How?
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#10 User is offline   aguahombre 

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Posted 2013-December-21, 22:21

View Postnige1, on 2013-December-21, 18:48, said:

I agree with aquahombre that a game is its rules. According to the laws of face-to-face duplicate, many aspects of on-line bridge seem illegal or at least questionable. Best-hand individuals; Alerting and explaining your own calls to opponents; Prevention of many illegal calls and plays; Recall of the last trick; Claim-protocol; and so on.

Most of these rule-simplifications seem to improve the game and make it more fun.

And it should be played for fun on line. Also, on OKB TD's make up their own rules for what is alertable at all. Dunno if they do so on BBO.
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#11 User is offline   GreenMan 

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Posted 2013-December-22, 00:19

View PostVampyr, on 2013-December-21, 20:43, said:

I had no idea there was such a thing. What events use this?


At least one ACBL District used an online qualifier for the North American Pairs finals this year. That district is geographically huge -- it includes Hawaii and Guam as well as a large chunk of the mainland -- and an online Q makes much more sense than expecting pairs to fly six or more hours each way.
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#12 User is offline   barmar 

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Posted 2013-December-22, 01:00

View Postnige1, on 2013-December-21, 18:48, said:

According to the laws of face-to-face duplicate, many aspects of on-line bridge seem illegal or at least questionable. ... Alerting and explaining your own calls to opponents

This is similar to self-alerting behind screens. If it's legal in the Bermuda Bowl, why not online?

#13 User is offline   barmar 

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Posted 2013-December-22, 01:04

View Postfa1, on 2013-December-20, 09:11, said:

I enjoy playing on BBO, particularly tournaments without robots. One frequent problem I have to face is an opponent claiming without providing a line of play, when there are lines of play that would lead to loosing one or more tricks. I reject those claims. But this does not seem to help much. Invariably, my opponent insist in claiming again with no explanation! She/he may insist in claiming a number of times, I had a case when she/he insisted 8 times!

Did you ever ask for an explanation, or did you just keep hitting the reject button?

I admit that's pretty strange. Most of the time when someone rejects a claim they just play on, knowing that you're defending DD. Eventually you'll see that they're taking the successful line and you should concede. Or they can play a couple of tricks to make the line more obvious, and claim again. This guy was obviously just a glutton for punishment.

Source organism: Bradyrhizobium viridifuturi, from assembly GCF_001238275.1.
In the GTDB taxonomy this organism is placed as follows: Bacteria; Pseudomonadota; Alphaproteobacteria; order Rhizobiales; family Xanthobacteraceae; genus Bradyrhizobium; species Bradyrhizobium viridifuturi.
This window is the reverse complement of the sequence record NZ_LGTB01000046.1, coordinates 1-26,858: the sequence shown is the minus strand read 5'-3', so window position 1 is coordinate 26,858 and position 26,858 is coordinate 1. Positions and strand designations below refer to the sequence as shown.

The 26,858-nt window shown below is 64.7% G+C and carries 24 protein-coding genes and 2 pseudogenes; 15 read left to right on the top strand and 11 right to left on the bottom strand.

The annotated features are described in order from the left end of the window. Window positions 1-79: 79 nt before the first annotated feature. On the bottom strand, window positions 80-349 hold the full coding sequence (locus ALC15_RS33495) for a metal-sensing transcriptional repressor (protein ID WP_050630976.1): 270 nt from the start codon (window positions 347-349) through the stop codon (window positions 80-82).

#14 User is offline   Vampyr 

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Posted 2013-December-22, 01:10

View PostGreenMan, on 2013-December-22, 00:19, said:

At least one ACBL District used an online qualifier for the North American Pairs finals this year. That district is geographically huge -- it includes Hawaii and Guam as well as a large chunk of the mainland -- and an online Q makes much more sense than expecting pairs to fly six or more hours each way.


I do not think it makes sense to hold an online qualifier for a "real" event -- these pairs get funded by their district, right? This is a big incentive to cheat. Why not just hold a simultaneous event? You could score it over the whole field, as well.
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#15 User is offline   1eyedjack 

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Posted 2013-December-22, 05:08

It is feasible to play online under "exam conditions" with an invigilator. It would still be cheaper than travelling and accommodation costs in many cases.
Psych (pron. saik): A gross and deliberate misstatement of honour strength and/or suit length. Expressly permitted under Law 73E but forbidden contrary to that law by Acol club tourneys.

Psyche (pron. sahy-kee): The human soul, spirit or mind (derived, personification thereof, beloved of Eros, Greek myth).
Masterminding (pron. mPosted ImagesPosted ImagetPosted Imager-mPosted ImagendPosted Imageing) tr. v. - Any bid made by bridge player with which partner disagrees.

"Gentlemen, when the barrage lifts." 9th battalion, King's own Yorkshire light infantry,
2000 years earlier: "morituri te salutant"

"I will be with you, whatever". Blair to Bush, precursor to invasion of Iraq
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#16 User is offline   nige1 

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Posted 2013-December-22, 07:34

View Postbarmar, on 2013-December-22, 01:00, said:

This is similar to self-alerting behind screens. If it's legal in the Bermuda Bowl, why not online?